Tipu and the Turks: An Islamicate Embassy in the Age of British Expansion
In 1786, several hundred subjects of Tipu Sultan (r. 1782-99), ruler of the kingdom of Mysore in southern India, travelled to the Ottoman Empire on a diplomatic mission. This essay revisits the embassy's travels, and travails, across Eurasia and the Indian Ocean by drawing attention to a rich cache of administrative documents. I suggest that this collection, hitherto unexamined, can illuminate some significant aspects of diplomatic conduct and procedure in Islamicate Eurasia, yet underexplored. The essay accordingly highlights such overlooked themes as the bureaucratic complexities that were involved in long-distance ambassadorial tours, the role ceremonials played in elite intercourse, and the myriad ways in which material culture mediated interstate exchanges. While its significance lies also in how it decentres a dominant scholarly focus on encounters between Europe and its others, scrutiny of this collection, I additionally argue, can enhance historical understanding of how reciprocal relations between Islamicate polities transformed due to growing European influence. As contemporary configurations of imperial power changed in both South Asia and the Middle East, the Mysore-Ottoman embassy hence at once reflected and anticipated the advent of European-and more specifically, British-hegemony in non-European diplomatic contexts.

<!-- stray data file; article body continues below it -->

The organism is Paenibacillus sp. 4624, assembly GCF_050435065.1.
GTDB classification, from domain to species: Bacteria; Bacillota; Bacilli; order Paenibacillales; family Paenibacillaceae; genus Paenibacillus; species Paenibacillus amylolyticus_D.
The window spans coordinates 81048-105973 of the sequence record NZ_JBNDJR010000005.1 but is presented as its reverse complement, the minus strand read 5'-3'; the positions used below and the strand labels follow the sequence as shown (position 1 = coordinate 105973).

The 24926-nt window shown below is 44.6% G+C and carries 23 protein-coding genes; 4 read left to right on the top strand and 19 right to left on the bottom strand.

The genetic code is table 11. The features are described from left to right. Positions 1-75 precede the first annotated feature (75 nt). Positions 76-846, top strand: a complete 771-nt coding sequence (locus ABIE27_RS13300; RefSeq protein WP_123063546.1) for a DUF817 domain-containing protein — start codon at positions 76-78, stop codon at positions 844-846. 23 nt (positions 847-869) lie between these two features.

Choudhury, Rishad. 2023. "Tipu and the Turks: An Islamicate Embassy in the Age of British Expansion." Itinerario 47(2): 166-184.
Cambridge University Press
Tipu Sultan (1751-1799). Mysore Sultanate, Ottoman Empire, English East India Company, British Empire